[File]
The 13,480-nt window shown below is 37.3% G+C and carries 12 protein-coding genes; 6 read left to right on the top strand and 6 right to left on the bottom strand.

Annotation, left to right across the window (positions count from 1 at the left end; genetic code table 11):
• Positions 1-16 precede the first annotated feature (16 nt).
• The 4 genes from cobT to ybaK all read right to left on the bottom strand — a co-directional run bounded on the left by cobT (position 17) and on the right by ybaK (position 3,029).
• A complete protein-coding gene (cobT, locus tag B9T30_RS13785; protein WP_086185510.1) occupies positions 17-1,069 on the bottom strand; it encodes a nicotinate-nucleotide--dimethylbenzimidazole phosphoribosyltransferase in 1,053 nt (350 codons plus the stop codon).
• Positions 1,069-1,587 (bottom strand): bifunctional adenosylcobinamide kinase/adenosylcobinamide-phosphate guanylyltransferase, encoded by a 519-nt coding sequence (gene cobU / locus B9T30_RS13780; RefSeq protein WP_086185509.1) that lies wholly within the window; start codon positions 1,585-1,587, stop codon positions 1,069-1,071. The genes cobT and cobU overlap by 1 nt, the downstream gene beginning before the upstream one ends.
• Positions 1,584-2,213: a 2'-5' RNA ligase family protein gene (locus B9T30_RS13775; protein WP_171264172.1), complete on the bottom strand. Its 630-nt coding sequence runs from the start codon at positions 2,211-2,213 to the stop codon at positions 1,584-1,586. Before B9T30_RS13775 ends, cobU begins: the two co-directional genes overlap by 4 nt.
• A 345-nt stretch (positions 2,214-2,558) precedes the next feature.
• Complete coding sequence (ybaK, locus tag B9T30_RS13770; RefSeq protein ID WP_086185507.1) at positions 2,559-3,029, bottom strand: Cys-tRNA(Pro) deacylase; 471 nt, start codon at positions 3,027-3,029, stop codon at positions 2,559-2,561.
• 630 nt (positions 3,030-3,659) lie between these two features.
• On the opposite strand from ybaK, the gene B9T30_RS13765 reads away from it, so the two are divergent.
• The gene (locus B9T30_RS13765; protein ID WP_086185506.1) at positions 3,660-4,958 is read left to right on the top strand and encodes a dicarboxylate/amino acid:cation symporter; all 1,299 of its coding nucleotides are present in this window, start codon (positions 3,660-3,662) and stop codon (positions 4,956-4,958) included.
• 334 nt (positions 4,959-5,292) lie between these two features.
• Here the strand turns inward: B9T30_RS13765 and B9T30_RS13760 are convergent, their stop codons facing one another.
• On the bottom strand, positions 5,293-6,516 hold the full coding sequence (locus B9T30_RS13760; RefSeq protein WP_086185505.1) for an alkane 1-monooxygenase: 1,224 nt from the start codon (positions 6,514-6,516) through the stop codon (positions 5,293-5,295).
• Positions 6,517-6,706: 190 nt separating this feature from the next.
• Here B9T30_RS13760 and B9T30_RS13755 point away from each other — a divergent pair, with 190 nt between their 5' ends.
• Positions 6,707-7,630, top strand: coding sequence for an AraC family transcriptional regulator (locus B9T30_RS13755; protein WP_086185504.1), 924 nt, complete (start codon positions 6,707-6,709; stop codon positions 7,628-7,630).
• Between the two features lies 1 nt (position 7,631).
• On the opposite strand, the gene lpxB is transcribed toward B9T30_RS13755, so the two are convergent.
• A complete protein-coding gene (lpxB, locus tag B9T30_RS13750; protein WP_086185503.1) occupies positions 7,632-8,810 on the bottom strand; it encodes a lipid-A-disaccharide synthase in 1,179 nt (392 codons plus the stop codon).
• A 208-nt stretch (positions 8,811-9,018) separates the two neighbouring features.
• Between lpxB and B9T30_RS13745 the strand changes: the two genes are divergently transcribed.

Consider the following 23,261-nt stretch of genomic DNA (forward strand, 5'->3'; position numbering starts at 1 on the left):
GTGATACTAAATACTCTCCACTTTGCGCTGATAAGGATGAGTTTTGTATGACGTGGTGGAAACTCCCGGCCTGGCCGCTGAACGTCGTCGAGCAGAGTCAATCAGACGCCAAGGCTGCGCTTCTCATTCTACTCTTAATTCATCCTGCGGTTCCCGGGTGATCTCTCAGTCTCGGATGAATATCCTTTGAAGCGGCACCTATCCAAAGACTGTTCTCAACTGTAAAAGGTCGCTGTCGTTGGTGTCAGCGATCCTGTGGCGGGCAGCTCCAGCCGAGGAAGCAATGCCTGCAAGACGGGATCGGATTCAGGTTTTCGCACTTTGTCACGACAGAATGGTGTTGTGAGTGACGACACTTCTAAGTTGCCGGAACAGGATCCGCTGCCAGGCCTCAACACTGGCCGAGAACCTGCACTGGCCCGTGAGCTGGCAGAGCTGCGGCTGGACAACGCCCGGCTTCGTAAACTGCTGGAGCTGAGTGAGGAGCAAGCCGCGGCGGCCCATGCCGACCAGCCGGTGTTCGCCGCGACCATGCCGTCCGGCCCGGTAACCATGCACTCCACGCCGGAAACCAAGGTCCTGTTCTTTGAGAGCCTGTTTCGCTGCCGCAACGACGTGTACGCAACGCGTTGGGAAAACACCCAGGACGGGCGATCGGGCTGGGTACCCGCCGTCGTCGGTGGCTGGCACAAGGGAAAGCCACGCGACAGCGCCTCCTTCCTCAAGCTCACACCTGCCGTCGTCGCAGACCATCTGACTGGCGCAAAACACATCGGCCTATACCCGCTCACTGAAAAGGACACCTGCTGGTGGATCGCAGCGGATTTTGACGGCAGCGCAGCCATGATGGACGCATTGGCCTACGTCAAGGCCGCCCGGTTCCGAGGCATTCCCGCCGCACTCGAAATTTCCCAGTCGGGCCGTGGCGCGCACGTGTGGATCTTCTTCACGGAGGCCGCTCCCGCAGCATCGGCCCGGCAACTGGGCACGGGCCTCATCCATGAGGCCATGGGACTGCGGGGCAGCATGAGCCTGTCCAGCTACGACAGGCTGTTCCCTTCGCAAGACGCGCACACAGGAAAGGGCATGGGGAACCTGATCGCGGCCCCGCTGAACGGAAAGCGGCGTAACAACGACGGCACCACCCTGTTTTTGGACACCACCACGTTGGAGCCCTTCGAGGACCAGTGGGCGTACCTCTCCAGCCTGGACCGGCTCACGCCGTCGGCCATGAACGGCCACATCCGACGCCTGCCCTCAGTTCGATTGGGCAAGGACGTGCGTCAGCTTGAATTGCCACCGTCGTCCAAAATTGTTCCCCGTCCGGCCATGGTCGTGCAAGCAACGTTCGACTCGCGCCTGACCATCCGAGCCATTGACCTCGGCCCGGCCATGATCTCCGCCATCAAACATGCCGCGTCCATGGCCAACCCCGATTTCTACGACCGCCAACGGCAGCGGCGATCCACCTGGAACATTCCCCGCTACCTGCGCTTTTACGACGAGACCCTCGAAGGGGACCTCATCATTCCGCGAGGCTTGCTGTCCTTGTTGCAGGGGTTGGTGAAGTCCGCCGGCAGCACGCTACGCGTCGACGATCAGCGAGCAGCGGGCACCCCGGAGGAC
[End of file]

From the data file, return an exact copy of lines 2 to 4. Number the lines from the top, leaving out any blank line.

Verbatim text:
Annotation, left to right across the window (positions count from 1 at the left end; genetic code table 11):
• Positions 1-16 precede the first annotated feature (16 nt).
• The 4 genes from cobT to ybaK all read right to left on the bottom strand — a co-directional run bounded on the left by cobT (position 17) and on the right by ybaK (position 3,029).